Drawing arms

When sketching arms, think of them as tubes, or cylinders (see Figure 7-18). Although arms are divided into upper and lower sections, with the bend at the elbow, cartoon characters typically don't have overly detailed arms with lots of muscle tone and definition. Keeping the arms simple doesn't distract from your overall character design.

Figure 7-18:

Arms start out as tubes or cylinders and should fit the character's body type.

Figure 7-18:

Arms start out as tubes or cylinders and should fit the character's body type.

Cartoon Drawing Straight Male Arms

When drawing a basic arm for your character, follow these steps:

1. Draw a line that starts at the top of the shoulder and comes down along the side of the torso.

This line can be straight or curved, depending on how the character is standing and what the arm is doing. If the character's arm is just hanging by his side, the line should come straight down and end about waist level.

2. Draw another line the same length next to the first line.

Now your arm has two sides.

3. Draw small ovals at the top between the two lines and at the bottom between the two lines.

Make sure each side of each oval connects to each line. You've created a tube or cylinder as a basic guide for your arm, as shown in Figure 7-19a.

4. Draw another tube that forms a V-shape, or bent arm, as shown in Figure 7-19b.

5. For the hand area, sketch out a small, fist-size circle, like in Figure 7-19c.

6. Using Figure 7-19c as the basic shape for an arm that's flexing its muscle, fill in the details like the fist with thumb and fingers (see Figure 7-19d).

If you bunch up your own hand into a fist, you notice details like the thumb covering the fingers and the thumbnail being visible while the fingernails are tucked away in the fist. The knuckles should be on the top of the fist, depending on the direction of the hand. The middle finger usually has the biggest knuckle.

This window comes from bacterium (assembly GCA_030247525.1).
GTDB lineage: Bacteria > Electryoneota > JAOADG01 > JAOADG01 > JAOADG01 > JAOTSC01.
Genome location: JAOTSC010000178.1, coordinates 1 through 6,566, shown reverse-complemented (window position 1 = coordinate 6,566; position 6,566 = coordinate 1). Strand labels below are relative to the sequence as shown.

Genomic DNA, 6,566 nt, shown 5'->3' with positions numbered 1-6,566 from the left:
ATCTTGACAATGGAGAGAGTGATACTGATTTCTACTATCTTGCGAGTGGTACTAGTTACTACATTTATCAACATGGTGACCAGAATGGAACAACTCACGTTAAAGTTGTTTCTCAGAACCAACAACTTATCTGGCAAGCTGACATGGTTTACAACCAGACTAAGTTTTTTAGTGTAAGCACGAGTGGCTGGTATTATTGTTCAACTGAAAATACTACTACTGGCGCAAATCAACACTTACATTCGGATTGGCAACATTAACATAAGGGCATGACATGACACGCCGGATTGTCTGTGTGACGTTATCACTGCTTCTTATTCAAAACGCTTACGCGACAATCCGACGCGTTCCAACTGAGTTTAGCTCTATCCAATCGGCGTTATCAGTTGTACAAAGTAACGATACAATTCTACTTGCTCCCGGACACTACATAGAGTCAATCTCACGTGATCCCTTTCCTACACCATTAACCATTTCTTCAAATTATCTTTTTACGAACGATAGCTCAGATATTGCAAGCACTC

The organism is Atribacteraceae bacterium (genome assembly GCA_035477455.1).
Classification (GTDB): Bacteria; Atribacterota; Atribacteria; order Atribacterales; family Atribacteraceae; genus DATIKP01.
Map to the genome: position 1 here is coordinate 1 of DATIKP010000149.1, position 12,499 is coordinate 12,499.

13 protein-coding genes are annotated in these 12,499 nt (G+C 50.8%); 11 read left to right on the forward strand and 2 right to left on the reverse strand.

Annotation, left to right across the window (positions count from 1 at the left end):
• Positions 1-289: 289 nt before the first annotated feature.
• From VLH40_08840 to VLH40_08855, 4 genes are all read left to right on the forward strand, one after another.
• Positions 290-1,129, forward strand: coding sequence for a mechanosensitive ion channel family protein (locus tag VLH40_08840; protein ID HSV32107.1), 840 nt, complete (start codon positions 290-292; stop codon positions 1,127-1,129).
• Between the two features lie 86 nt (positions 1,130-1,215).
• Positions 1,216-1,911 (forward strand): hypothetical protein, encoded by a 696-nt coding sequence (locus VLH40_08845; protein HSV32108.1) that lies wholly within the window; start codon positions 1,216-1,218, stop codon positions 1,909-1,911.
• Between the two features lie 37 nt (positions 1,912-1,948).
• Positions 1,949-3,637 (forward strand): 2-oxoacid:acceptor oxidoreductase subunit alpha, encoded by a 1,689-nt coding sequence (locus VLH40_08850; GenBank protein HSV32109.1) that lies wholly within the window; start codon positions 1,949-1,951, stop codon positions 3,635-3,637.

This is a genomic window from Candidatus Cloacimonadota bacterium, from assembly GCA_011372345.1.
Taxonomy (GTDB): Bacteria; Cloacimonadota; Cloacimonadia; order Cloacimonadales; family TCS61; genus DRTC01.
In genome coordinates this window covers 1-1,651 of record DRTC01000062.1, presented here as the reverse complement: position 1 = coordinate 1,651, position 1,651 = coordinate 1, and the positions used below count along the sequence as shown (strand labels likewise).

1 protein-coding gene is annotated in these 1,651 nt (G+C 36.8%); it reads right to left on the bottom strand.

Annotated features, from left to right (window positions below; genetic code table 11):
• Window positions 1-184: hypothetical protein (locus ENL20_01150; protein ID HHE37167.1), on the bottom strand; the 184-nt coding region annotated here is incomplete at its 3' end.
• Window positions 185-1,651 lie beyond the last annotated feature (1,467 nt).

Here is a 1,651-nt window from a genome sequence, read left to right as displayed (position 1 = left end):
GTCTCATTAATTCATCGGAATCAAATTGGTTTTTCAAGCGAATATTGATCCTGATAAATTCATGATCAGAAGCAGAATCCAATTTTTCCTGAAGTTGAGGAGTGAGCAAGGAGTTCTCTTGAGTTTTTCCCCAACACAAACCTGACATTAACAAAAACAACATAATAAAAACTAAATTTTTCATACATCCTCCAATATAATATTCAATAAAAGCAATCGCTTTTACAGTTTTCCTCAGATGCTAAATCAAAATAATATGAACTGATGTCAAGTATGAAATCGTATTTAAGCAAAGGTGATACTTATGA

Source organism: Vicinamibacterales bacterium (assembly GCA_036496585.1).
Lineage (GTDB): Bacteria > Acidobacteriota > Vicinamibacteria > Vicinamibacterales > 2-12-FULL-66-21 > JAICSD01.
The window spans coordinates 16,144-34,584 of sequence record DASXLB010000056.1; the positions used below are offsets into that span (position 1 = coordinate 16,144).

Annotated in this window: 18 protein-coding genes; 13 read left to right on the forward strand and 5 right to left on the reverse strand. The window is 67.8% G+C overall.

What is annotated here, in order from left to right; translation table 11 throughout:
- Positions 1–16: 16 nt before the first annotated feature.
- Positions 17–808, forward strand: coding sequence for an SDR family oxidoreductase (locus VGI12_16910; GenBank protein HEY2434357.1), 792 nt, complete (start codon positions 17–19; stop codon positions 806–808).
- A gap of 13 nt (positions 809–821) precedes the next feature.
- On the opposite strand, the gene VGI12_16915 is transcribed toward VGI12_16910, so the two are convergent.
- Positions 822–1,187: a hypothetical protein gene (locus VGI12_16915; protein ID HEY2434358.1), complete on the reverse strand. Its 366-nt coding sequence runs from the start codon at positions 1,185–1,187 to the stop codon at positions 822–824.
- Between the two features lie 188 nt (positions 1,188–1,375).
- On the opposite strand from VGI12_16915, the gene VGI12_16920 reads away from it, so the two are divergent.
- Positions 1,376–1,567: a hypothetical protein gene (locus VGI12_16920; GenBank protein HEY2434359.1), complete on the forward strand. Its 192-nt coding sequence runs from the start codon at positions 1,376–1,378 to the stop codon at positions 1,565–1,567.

Hand positions can express certain emotions and are part of your character's body language. Unlike the arms and feet of the average character, hands are points of interest and can do a lot to communicate to readers.

You can draw hands and fingers in a variety of ways. You may choose the more cartoony approach — like the Mickey Mouse style — or a more realistic approach. The style you choose is based on what kind of character you want to draw. Feel free to add as much detail as you want.

Hands typically flow from the arms and upper torso; if you draw a large upper torso and arms, the hands will usually be large, with thick fingers. By comparison, if you have a skinny body type with thin arms, the hands will be long and lanky, with long, skinny fingers.

Like most things in cartooning, however, no hard and fast rule dictates how you design your characters. Use your own imagination and creativity. If a huge scary guy with dainty hands and pinky rings fits your story line, or a cute little baby with large, grasping hands adds flavor to your cartoon, who's stopping you?

Figure 7-19:

The evolution of the arm, from tubes to a finished drawing.

Figure 7-19:

The evolution of the arm, from tubes to a finished drawing.

Tonal Drawings Examples
Freehand Sketching An Introduction

Freehand Sketching An Introduction

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